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Kaelyn Bujnoch

Phone: 281.274.8085

kbujnoch@houstonmethodist.org


Hurricane Harvey couldn’t close the doors at Houston Methodist Sugar Land Hospital

Thanks to the dedication of its physicians and staff, Houston Methodist Sugar Land Hospital continued serving patients throughout Hurricane Harvey and its aftermath – the only hospital in the county to remain fully operational despite the storm and the severe flooding it caused.

“The ability of the hospital to remain open throughout Hurricane Harvey is the direct result of our staff’s advance planning and the sheer determination of our physicians, nursing staff and employees to make it to work and to stay here as long as necessary to continue serving our patients and the community,” said Chris Siebenaler, Houston Methodist Sugar Land CEO. “Many of them braved high waters and left their families even while their own homes were at risk to come in and care for patients. I am extremely proud of our team and the work they did that week – we actually had a number of employees living here in the hospital for several days so that we could keep our doors open.”

Even on the worst day of flooding, close to 300 Houston Methodist Sugar Land employees were on-site providing care around the clock. The hospital also served as a temporary shelter for many employees and their families who were forced to evacuate their homes. Among those sheltered were over 200 families!

One of the hospital’s many “Harvey Heroes” was nurse Julie Kaiser, who navigated around flooded streets, roadblocks and detours to make it in to work on Sunday, Aug. 27, determined to help her coworkers despite her concerns for home and family. The next morning, she learned that her neighborhood was subject to a mandatory evacuation. Fortunately, her family was able to make it to the hospital as well and stay on-site in the temporary shelter.

Patient care assistant Michael Gonzales was another employee who braved high waters to get to work. Once on-site, he stayed for three straight days, caring for patients. Patients constantly complimented his cheerfulness and diligence.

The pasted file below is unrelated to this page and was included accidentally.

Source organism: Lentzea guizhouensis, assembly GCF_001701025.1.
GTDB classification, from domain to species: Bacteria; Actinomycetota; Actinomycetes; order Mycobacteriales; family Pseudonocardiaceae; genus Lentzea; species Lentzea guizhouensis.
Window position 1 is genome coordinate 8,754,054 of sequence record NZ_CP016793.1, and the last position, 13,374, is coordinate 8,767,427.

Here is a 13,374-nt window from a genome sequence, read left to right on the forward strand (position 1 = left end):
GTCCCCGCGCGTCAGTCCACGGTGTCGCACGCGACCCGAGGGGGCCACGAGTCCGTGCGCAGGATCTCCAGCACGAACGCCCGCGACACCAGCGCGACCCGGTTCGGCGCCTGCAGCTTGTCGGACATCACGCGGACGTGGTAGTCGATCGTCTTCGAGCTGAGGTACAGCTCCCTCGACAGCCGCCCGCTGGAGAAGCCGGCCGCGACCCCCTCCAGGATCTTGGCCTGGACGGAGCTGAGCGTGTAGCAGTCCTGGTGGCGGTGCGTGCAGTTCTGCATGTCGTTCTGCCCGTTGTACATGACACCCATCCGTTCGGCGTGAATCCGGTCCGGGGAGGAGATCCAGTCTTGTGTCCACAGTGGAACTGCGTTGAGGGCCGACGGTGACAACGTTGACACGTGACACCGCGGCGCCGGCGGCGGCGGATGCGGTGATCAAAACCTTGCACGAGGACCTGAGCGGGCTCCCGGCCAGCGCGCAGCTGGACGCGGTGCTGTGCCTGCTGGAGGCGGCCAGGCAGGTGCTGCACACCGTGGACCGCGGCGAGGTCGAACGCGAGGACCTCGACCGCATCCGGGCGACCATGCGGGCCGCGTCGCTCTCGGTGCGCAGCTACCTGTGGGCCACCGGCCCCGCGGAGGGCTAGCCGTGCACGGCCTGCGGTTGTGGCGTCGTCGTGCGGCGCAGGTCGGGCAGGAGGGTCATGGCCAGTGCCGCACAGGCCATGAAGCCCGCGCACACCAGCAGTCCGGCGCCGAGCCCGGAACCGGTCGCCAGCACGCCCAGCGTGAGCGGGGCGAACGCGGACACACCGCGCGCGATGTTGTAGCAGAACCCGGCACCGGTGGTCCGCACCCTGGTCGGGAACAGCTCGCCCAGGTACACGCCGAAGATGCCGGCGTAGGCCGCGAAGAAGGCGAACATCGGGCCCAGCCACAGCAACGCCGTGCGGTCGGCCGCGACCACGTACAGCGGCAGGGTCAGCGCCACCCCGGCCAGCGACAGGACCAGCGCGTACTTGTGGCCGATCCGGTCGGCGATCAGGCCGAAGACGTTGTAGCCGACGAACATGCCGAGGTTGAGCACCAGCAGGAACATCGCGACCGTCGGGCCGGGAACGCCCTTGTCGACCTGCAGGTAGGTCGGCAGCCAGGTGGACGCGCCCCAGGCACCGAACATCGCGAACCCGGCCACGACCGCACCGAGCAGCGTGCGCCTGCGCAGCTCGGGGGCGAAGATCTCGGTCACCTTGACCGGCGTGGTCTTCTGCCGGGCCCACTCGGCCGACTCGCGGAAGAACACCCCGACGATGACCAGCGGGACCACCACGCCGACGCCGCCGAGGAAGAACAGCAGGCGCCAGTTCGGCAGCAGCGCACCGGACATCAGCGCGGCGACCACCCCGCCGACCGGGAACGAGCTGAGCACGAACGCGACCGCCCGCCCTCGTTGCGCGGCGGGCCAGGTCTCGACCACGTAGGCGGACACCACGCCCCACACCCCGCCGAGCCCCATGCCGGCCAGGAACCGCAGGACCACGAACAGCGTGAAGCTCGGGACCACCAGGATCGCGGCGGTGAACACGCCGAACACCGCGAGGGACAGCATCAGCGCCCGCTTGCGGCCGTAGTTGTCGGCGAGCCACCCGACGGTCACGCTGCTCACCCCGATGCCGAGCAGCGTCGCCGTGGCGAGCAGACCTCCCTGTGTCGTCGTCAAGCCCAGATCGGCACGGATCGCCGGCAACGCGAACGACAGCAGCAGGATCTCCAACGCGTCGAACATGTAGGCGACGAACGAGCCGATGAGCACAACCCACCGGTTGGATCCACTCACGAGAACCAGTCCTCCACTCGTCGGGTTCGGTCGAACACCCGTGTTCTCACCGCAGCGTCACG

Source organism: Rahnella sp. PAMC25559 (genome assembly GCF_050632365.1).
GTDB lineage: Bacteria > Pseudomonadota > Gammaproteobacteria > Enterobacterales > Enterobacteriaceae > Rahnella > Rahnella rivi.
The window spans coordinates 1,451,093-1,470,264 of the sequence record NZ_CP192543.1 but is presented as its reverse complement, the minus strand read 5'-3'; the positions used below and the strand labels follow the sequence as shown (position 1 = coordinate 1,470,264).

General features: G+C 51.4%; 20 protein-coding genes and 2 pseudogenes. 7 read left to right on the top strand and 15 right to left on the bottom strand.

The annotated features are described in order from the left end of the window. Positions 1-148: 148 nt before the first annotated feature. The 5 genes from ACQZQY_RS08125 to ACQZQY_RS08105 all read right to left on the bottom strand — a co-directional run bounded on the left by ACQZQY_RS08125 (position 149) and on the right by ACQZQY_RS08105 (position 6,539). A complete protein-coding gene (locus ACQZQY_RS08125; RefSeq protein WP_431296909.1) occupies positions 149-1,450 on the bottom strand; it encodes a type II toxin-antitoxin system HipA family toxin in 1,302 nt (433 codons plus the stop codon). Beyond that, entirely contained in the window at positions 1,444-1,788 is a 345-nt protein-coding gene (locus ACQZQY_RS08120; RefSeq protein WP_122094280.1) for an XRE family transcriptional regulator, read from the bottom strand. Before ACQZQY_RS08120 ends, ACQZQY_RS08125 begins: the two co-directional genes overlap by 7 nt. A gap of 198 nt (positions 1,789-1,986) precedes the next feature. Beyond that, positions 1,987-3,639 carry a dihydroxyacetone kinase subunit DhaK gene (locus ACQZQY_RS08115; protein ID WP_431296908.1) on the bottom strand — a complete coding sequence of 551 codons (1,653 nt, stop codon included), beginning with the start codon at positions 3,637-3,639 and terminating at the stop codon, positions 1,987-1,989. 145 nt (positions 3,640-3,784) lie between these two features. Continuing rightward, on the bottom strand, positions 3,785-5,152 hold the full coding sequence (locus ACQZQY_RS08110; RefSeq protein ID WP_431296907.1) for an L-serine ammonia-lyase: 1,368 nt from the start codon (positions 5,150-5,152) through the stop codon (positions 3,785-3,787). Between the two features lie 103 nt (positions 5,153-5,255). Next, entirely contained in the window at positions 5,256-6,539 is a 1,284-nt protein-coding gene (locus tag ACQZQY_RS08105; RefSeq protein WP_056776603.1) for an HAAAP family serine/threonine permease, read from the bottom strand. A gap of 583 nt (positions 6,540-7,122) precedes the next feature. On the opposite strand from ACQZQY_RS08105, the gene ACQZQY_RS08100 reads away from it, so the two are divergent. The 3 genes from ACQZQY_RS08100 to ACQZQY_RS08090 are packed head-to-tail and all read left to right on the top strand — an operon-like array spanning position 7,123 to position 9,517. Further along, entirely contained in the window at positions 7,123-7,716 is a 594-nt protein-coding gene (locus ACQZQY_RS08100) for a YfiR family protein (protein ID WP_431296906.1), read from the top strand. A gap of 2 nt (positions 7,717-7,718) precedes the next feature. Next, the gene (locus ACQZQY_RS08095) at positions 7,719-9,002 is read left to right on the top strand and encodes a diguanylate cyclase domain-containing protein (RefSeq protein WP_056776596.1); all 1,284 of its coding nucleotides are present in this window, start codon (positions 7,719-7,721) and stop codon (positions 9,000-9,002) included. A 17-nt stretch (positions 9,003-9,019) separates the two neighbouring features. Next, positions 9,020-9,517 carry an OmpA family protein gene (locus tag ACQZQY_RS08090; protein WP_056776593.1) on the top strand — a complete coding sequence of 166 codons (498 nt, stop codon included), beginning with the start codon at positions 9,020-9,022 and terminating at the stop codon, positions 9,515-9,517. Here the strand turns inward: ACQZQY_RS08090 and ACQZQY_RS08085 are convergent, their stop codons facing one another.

When he finally was able to go home, his father drove to the hospital to pick him up, and brought food for all his coworkers!  The next morning, on his way to volunteer, Gonzales stopped by again with kolaches and doughnuts for all the nurses still working.

Nurse Diann Devillier was scheduled to retire the week of the hurricane. But when she learned that her team needed help, she arrived at the hospital with a pillow and suitcase – prepared to stay for as long as needed!

Nurse Jerome Amado not only worked at Houston Methodist Sugar Land during the hurricane – he also spent his days off rescuing people by boat in the Richmond, Katy and El Campo areas. 

As the flood waters rose, nurse Mario Saravia knew he needed to get to work to help his coworkers care for patients. But his typical route to work was flooded, and he could see the stalled cars everywhere. But he never gave up – he tried a number of different streets until he finally worked his way around the flooding and made it to the hospital.

Nurses Fina Sawoska and Caroline Miller work together at Houston Methodist Sugar Land in a medical/surgical unit. When they realized they could not reach the hospital due to flooding, they decided to use their skills elsewhere and walked to the George R. Brown Convention Center, which was in desperate need of medical professionals. The next day, after the flood waters started receding, they were back at work at Houston Methodist Sugar Land!

“There are many other stories just like these, of our physicians, nurses and employees doing whatever they could to get to work and help out, or in some cases, volunteering at sites around the community,” said Siebenaler. “Our people handled Harvey’s challenge exceptionally well.”

Throughout the harrowing eight-day period from Aug. 25 – when Hurricane Harvey made landfall in south Texas – to Sept. 1, Houston Methodist Sugar Land admitted 318 patients and treated 1,146 more through its emergency department. In addition, 142 non-elective surgeries were completed and 152 patients received dialysis (about 40 percent more than usual due to many nearby clinics being closed). 

In total, the hospital’s dietary staff prepared nearly 6,000 meals for patients, their family members and employees.

And the miracle of birth didn’t stop for severe weather; 74 “hurricane babies” were born in the hospital’s Childbirth Center.

 “A storm like Hurricane Harvey creates a great deal of stress and worry for everyone, but our physicians and staff made the well-being of our patients a priority,” said Siebenaler. “We are extremely grateful for their hard work and dedication during such a challenging time.”

“We are very appreciative to the many organizations throughout the city, state and nation that are offering support to the hundreds of thousands who have been impacted by Harvey," said Siebenaler. "We at Houston Methodist are also committed to doing everything we can to support the city, including our many thousands of employees who have sustained devastating losses to their homes and property."

Houston Methodist has created an employee relief fund to aid staff members who have suffered losses from Hurricane Harvey which has currently raised more than $7.1 million. To donate, go to bit.ly/hmharveyrelief and choose “Houston Methodist Employee Relief Fund” under the drop-down menu labeled “Please Use My Gift For.” An anonymous donor will match all additional gifts to the Employee Relief Fund dollar-for-dollar, up to a total of $1 million.

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